When an accident occurs at someone’s place of work, the injured party can hold the employer responsible in certain circumstances, under the legal concept of vicarious liability. This doctrine provided relief for Kenneth and Pamela Porter in a recent Fifth Circuit Court of Appeals case arising out of Avondale, Louisiana.
In Porter v. Fulkerson, the accident occurred at the office of a Navy project that was staffed by personnel from a variety of entities, including subcontractor John J. McMullen Associates (“JJM”). The workspace, with an open air layout with low cubicles, was designed to foster camaraderie and ease of communication, creating a very social environment.
One day, JJM employee Philip Fulkerson was on his way into the office, heading to his desk, when he saw an acquaintance sitting with Navy employee Kenneth Porter in Porter’s cubicle. Fulkerson stopped by to chat, perching on the edge of Porter’s desk. At one point while Porter was speaking, Fulkerson went to pat Porter in what the court described as the style of Tony Soprano. But Fulkerson slipped off the desk, causing him to accidentally slap Porter hard in the face.
Porter was so badly injured from the accident that he was found to be permanently disabled. He suffered from TMJ issues, an aggravated degenerative cervical disc disease that causes debilitating headaches, an inner ear concussion that causes vertigo, and a heightened psychological response to injury.
Porter and his wife sued Fulkerson and JJM. Fulkerson settled with the Porters, but the case against JJM went to trial. The jury found JJM liable for Fulkerson’s actions and awarded the Porters $1.9 million in damages. JJM appealed, and the case went to the Fifth Circuit.
Article 2320 of the Louisiana Civil Code provides that, under Louisiana law, when an employee commits a tortious act while working within the scope and during the course the employer has assigned, then the employer will also be liable for damages.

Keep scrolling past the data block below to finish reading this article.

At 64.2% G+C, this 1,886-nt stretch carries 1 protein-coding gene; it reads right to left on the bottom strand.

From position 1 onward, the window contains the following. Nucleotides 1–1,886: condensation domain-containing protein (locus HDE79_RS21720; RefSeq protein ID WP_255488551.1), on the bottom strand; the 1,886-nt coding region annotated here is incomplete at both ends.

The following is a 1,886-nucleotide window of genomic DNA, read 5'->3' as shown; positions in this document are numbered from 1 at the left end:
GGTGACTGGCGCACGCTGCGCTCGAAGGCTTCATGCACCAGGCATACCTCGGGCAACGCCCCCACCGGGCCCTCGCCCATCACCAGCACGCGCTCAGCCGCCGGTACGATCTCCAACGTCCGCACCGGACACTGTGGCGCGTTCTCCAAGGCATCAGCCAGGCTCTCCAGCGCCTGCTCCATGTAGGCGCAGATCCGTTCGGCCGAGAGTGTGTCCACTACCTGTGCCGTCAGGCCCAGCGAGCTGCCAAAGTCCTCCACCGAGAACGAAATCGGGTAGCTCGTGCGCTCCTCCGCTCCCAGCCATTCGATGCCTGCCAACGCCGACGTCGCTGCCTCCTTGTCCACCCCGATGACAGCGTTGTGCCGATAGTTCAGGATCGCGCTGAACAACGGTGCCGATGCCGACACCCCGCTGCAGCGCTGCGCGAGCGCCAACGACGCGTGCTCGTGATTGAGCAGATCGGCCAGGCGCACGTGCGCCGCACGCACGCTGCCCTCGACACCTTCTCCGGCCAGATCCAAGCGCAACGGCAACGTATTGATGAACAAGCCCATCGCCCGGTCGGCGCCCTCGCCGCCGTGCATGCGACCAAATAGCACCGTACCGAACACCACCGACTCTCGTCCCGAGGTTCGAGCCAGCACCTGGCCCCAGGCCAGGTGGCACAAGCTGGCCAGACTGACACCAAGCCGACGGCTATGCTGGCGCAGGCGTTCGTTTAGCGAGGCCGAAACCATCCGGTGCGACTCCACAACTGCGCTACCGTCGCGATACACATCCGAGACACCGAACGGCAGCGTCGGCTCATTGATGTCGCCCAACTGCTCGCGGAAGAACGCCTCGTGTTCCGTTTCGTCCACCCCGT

The court noted that for actions taken while working to be considered within the course of the job the employee must be working both where and when prescribed by the employer. And scope, or whether the actions were within the limits the employer controlled, is determined according to the following test:
For the employer to be held liable for the tortious conduct of the employee that conduct must be in furtherance of the duties assigned and subject to some control by the employer, as compared with conduct that the employee takes on purely personal initiative that is unrelated to the duties owed to the employer. However, the employee’s conduct need only be reasonably incidental to the performance of the employee’s official duties, and need not be exclusively employment rooted.
In Porter’s case, the workspace itself was designed to facilitate social interaction. Physical contact was not discouraged – in fact, friendly handshaking and back-patting were quite frequent. Because Fulkerson was in Porter’s cubicle to socialize, an activity JJM specifically intended to encourage, Fulkerson’s actions served JJM’s purpose and satisfied its goals.
For this reason, the jury was not manifestly erroneous in finding that Fulkerson was acting when, where, and how the employer JJM wanted him to when he injured Porter and that JJM was therefore responsible for the damage Fulkerson caused. Because the Fifth Circuit could not reverse the jury’s finding unless there was manifest error, the court affirmed the jury’s verdict.